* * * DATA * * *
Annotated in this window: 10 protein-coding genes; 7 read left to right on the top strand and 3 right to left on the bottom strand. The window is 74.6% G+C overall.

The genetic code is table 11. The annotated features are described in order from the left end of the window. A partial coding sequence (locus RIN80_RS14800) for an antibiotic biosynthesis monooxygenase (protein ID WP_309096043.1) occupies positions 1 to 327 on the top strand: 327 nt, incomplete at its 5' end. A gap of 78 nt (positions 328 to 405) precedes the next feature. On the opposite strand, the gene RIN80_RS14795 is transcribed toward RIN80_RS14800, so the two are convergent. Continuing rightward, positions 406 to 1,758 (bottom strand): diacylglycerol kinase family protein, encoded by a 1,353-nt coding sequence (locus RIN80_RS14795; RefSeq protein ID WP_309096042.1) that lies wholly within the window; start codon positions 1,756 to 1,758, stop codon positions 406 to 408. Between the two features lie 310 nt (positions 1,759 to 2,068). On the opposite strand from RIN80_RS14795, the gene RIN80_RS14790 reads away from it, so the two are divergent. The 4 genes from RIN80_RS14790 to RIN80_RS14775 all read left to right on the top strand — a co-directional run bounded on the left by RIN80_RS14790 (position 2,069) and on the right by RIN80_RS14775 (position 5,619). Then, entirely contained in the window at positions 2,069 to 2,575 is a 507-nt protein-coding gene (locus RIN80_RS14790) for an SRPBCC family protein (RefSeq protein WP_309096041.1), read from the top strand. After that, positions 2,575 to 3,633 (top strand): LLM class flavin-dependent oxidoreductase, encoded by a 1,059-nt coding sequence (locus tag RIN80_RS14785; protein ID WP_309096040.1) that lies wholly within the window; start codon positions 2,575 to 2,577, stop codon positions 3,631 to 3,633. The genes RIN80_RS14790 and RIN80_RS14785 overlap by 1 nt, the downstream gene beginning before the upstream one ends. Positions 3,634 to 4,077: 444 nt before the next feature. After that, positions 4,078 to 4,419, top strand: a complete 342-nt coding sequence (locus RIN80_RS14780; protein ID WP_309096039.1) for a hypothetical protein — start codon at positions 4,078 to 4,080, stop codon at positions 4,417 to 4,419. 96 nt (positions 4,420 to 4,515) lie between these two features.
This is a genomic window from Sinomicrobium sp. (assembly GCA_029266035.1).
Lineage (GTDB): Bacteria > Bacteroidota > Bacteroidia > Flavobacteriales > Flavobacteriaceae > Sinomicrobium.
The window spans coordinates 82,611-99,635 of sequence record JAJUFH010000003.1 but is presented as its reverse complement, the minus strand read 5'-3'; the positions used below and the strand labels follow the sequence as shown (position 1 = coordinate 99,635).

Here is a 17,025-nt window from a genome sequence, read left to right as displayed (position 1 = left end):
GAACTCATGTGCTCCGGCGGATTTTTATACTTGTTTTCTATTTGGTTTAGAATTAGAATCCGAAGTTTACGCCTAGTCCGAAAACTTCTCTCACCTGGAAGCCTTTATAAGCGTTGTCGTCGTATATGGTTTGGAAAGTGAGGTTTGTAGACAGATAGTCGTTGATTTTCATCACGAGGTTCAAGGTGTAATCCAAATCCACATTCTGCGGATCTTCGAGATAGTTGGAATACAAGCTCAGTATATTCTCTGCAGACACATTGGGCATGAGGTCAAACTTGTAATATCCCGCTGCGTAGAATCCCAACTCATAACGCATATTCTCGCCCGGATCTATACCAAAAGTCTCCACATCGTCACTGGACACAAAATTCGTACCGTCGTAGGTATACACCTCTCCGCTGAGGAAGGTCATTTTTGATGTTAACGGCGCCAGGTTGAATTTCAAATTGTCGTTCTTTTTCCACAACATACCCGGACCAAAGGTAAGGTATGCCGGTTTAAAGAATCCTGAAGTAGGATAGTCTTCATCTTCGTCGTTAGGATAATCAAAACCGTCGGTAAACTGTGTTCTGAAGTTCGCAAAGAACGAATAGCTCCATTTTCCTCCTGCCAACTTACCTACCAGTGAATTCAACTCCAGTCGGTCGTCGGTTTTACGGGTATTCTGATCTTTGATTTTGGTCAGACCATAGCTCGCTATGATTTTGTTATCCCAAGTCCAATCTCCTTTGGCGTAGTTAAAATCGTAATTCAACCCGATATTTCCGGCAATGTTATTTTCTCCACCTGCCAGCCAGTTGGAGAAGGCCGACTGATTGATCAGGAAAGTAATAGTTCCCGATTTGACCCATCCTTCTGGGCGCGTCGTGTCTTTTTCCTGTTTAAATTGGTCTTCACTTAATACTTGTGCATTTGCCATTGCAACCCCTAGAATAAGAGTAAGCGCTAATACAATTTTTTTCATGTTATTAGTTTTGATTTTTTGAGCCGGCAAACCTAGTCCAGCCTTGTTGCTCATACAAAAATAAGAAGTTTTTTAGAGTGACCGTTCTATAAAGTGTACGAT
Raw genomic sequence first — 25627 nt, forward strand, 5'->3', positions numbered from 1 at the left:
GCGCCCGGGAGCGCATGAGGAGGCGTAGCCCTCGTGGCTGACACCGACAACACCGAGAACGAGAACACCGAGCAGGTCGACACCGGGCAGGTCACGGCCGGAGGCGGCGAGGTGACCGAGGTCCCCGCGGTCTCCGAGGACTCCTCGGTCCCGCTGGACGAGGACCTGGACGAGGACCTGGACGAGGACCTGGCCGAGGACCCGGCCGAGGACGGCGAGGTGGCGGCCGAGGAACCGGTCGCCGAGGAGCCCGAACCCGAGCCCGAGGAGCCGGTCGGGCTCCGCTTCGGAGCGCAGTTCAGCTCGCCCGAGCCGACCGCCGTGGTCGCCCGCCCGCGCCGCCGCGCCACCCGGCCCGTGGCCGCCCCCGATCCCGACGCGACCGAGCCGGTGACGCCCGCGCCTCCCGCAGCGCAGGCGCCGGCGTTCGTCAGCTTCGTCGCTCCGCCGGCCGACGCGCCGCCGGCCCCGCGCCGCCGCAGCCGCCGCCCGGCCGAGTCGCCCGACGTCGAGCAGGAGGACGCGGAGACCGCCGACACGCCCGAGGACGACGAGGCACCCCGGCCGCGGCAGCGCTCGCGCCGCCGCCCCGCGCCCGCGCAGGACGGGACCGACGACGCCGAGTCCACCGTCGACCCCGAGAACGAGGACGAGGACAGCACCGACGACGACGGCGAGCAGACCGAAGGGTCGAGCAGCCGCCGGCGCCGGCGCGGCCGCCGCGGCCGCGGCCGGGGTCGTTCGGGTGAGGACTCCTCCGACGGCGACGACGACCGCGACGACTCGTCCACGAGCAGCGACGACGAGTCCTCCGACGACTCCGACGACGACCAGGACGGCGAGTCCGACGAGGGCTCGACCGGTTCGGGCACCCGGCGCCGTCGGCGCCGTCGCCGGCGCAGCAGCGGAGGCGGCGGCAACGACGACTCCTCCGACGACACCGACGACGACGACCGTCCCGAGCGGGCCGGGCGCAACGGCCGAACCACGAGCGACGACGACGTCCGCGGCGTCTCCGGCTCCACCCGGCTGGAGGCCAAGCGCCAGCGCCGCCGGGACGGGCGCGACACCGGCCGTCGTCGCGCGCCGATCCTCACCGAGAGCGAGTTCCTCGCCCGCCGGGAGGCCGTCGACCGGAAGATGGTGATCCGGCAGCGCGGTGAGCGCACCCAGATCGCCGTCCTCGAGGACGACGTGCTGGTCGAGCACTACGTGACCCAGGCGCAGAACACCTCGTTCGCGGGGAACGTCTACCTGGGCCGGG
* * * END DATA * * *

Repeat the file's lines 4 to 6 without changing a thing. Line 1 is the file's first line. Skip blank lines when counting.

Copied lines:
Lineage (GTDB): Bacteria > Bacteroidota > Bacteroidia > Flavobacteriales > Flavobacteriaceae > Sinomicrobium.
The window spans coordinates 82,611-99,635 of sequence record JAJUFH010000003.1 but is presented as its reverse complement, the minus strand read 5'-3'; the positions used below and the strand labels follow the sequence as shown (position 1 = coordinate 99,635).

Here is a 17,025-nt window from a genome sequence, read left to right as displayed (position 1 = left end):